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Capitalizing on the need for advice amongst his fellow students, socially awkward teen Owen — whose mother is a sex therapist — teams up with rebellious outcast Maeve to launch a sex clinic at their secondary school school in this BAFTA and GLAAD-nominated British dramedy.
Asa Butterfield, who starred in Hugo and Ender’s Game. Gillian Anderson, best known as Scully on The X-Files. And Alistair Petrie, who starred in The Night Manager and Rogue One. Most of the others are newcomers, but they have become quite well known thanks to Sex Education. Keep an eye out for Ted Lasso’s Hannah Waddingham as Jackson’s controlling mum.
Unlike many high school dramas, Sex Education is genuinely realistic and relatable. Although it’s cringeworthy at times (intentionally so), it’s in this cringe that this series finds its charm. Teen viewers will identify with what the characters are going through, but even adults will appreciate the more mature themes in the show (and may even learn a thing or two). The series tackles all sorts of relationships, including LGBTQIA+ romances, as well as the ups and downs of high-school friendships and social circles. But it also takes a refreshingly honest look at sex, treating it as a perfectly normal part of life. It’s easily one of the most progressive shows on TV.
The first season of Sex Education primarily focuses on Otis (Asa Butterfield) who, due to his mother Jean’s (Gillian Anderson) profession as a sex therapist, has learned more about sex and relationships than he would have cared to. When he realizes that his fellow students need a bit of help in that particular department, he decides to set up a sex advice clinic with Maeve (Emma Mackey), a no-nonsense girl who is incredibly bright but has a rough reputation due to her family’s seedy past and unfounded rumors. Rounding out the perspectives is Otis’s best friend Eric (Ncuti Gatwa), the gay son of Ghanian-Nigerian immigrants; Adam (Connor Swindells), the troubled son of the school’s headmaster; and Aimee (Aimee Lou Wood), Maeve’s unlikely best friend, a wealthy and popular girl who starts out as part of the school’s “untouchables” clique but longs for less shallow companionship.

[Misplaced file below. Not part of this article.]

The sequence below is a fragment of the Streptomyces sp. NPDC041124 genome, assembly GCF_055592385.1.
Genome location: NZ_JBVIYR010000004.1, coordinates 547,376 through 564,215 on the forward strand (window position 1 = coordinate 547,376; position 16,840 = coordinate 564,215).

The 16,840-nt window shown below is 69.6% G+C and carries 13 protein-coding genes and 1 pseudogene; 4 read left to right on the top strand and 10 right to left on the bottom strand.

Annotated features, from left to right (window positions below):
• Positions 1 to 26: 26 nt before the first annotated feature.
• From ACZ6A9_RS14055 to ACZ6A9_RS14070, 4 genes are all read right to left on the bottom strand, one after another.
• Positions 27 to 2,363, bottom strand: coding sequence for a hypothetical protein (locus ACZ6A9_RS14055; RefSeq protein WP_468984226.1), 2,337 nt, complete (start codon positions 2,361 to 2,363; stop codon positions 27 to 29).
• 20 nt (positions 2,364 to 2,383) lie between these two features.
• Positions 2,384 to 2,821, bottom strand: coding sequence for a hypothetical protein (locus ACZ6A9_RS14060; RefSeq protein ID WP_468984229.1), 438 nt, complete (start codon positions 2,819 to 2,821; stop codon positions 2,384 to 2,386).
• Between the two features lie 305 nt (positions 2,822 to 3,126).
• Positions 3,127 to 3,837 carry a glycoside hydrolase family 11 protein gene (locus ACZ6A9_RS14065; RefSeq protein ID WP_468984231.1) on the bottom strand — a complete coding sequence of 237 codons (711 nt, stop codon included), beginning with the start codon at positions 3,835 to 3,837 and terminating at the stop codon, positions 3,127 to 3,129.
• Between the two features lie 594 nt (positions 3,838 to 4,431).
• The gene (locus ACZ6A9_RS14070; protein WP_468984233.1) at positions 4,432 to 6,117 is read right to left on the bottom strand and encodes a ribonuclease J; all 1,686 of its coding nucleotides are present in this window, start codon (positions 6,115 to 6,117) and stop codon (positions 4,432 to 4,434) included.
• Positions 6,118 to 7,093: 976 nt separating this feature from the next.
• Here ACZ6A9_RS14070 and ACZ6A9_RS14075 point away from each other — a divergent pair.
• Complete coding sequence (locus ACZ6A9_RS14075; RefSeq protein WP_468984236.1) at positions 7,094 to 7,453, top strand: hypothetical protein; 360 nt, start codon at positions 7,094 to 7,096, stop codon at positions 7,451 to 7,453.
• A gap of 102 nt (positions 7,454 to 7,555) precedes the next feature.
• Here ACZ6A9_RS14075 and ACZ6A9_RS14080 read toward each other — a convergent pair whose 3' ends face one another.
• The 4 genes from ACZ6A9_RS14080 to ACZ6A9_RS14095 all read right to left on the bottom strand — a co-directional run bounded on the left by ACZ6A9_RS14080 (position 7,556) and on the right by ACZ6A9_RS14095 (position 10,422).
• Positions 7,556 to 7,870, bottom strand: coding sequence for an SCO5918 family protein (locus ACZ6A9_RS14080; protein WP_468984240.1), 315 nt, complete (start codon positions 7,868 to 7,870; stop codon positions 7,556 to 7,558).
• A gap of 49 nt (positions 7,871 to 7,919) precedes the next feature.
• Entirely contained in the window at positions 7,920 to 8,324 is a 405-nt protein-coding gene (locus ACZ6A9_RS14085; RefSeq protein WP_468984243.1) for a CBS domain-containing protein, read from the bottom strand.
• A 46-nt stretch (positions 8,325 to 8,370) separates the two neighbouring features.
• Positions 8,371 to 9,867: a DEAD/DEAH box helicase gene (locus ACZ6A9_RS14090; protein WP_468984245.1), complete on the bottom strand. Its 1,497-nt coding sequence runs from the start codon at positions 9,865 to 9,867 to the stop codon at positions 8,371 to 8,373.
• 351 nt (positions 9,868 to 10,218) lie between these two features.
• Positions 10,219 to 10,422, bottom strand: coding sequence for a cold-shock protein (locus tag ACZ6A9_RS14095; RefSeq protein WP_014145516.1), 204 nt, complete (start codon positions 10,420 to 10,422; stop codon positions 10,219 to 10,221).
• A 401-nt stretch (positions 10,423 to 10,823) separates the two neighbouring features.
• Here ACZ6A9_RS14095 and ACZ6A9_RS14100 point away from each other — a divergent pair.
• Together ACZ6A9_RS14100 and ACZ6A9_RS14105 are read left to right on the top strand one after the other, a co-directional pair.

The ensemble’s chemistry is strong, with Gatwa as a particular standout in the role of Eric. He has some hilarious moments, from dancing around in his bedroom to Todrick Hall to serving some lewks, to more emotional ones as he struggles at school and at home. Anderson is a delight as Otis’s mother, spewing out sex advice that he does not want to hear and even attempting to diagnose his friends. Even the side characters are strong, especially when Aimee is given a more substantial plotline in season two. Her chemistry with BFF Maeve is often stronger than some of the romantic relationships on the show.
Much of the series’ success lies in its ability to subvert its viewers expectations. No one is as they seem on the surface. None of the characters are black and white, so it’s hard to predict what will happen next.
This hilarious and endearing teen dramedy will pull at your heartstrings and also make you burst out laughing. You may even learn a bit about sex and relationships.
Sex Education should be watched chronologically, as each episode builds upon the last. Previous plot lines do move the story forward, so this is not a series where you can start with the second or third season. It almost goes without saying that the delicate subject matter make this show unsuitable for a younger audience. But—as Jean Milburn would surely advise—you might want to watch with your older kids and talk about the issues and questions it brings up.
Sex Education has been nominated for awards from a variety of organizations, including GLAAD, BAFTA, and even MTV.